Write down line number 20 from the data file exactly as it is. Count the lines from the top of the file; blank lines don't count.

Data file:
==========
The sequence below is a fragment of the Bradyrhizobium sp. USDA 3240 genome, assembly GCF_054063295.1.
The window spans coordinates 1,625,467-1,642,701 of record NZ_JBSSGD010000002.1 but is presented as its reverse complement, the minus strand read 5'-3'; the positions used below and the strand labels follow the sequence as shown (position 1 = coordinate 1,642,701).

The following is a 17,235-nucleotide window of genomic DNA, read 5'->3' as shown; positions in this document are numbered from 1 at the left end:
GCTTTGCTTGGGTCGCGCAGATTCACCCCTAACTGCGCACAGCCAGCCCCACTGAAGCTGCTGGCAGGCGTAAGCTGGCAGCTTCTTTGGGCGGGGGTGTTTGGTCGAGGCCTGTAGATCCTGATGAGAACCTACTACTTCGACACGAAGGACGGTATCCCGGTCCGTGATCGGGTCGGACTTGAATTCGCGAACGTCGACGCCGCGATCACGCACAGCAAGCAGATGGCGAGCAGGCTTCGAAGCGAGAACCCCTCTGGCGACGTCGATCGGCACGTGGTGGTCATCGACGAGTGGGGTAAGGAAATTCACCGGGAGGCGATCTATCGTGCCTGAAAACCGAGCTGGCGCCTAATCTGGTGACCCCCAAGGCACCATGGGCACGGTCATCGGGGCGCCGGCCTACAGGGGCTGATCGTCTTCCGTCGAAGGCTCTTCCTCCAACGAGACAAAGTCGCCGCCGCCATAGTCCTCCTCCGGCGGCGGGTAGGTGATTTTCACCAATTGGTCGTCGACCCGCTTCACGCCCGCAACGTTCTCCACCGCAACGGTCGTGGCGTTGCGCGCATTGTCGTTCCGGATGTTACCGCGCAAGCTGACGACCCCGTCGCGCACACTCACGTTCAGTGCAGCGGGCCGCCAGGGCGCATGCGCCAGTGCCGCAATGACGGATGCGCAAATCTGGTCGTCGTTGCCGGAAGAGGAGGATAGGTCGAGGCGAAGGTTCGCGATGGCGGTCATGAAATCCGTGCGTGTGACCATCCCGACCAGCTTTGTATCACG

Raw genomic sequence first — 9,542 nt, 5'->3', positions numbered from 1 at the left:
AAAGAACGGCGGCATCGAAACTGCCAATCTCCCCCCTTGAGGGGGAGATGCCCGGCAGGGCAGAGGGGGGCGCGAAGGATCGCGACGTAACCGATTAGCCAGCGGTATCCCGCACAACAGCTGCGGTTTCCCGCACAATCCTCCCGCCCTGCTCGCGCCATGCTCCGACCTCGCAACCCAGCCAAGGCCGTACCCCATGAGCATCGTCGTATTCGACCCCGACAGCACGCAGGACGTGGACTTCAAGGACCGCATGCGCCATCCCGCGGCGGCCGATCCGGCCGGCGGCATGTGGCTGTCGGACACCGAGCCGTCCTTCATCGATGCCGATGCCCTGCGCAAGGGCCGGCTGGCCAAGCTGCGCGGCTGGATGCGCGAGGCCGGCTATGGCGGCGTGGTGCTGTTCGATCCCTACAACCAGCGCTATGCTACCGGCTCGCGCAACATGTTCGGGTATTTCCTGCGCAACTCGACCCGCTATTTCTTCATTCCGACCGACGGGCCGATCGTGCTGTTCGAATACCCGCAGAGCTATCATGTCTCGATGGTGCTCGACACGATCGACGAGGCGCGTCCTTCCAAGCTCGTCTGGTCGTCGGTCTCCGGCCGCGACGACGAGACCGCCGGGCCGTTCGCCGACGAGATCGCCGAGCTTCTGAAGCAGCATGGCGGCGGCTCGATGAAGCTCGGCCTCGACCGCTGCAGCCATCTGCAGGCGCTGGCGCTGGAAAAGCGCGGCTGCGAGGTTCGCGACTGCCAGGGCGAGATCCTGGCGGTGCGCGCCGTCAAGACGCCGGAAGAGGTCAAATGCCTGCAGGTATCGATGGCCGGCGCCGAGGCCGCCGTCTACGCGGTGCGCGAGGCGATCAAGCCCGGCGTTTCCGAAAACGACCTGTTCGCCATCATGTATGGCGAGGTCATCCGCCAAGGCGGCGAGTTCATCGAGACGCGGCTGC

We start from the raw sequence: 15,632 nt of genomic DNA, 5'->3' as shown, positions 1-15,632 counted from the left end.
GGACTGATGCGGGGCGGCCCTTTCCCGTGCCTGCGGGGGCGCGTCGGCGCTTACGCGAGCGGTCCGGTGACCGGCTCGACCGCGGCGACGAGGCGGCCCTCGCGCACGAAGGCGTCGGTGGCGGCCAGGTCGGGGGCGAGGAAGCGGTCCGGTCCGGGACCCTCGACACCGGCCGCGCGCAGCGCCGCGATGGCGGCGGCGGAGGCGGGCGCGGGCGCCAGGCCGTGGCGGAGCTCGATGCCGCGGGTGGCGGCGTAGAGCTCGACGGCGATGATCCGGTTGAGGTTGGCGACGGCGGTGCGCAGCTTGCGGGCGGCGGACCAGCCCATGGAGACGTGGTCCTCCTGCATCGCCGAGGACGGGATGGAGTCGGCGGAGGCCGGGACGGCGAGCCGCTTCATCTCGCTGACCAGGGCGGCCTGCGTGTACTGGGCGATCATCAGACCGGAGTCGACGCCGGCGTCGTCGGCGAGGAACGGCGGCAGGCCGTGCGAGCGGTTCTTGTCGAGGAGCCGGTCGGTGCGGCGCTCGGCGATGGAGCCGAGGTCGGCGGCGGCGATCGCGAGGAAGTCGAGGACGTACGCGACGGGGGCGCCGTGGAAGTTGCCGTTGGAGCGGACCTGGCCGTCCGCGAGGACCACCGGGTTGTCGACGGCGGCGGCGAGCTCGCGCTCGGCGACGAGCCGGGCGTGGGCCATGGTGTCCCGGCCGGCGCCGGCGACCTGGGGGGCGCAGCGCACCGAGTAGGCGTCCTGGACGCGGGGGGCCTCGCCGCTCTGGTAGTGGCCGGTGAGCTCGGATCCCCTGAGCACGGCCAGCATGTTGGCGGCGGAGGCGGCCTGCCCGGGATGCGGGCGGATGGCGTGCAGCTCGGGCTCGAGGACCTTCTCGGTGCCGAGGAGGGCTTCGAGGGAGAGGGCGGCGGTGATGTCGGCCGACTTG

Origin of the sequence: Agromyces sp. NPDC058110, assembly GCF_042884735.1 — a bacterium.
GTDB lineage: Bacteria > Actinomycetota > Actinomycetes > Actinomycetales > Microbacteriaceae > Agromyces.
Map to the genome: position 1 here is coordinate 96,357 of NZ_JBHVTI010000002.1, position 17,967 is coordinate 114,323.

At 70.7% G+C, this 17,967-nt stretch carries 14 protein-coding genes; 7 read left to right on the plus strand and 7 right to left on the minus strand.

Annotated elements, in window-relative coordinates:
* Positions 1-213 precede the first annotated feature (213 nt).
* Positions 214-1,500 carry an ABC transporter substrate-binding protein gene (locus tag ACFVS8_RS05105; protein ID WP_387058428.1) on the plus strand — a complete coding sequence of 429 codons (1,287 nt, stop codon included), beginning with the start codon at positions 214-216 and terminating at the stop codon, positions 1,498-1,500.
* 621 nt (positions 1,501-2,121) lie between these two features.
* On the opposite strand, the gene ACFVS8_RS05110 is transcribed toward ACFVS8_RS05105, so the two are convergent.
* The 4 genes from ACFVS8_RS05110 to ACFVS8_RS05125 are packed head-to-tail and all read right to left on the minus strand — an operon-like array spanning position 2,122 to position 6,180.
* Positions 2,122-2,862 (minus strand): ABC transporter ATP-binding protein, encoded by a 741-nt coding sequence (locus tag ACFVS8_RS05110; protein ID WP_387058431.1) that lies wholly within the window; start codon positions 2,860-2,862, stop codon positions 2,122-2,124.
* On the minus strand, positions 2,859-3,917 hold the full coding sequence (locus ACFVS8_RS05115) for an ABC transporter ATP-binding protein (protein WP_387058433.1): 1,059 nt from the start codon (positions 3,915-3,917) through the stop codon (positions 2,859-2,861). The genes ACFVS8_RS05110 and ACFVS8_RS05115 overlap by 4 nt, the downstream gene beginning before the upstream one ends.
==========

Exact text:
* On the minus strand, positions 2,859-3,917 hold the full coding sequence (locus ACFVS8_RS05115) for an ABC transporter ATP-binding protein (protein WP_387058433.1): 1,059 nt from the start codon (positions 3,915-3,917) through the stop codon (positions 2,859-2,861). The genes ACFVS8_RS05110 and ACFVS8_RS05115 overlap by 4 nt, the downstream gene beginning before the upstream one ends.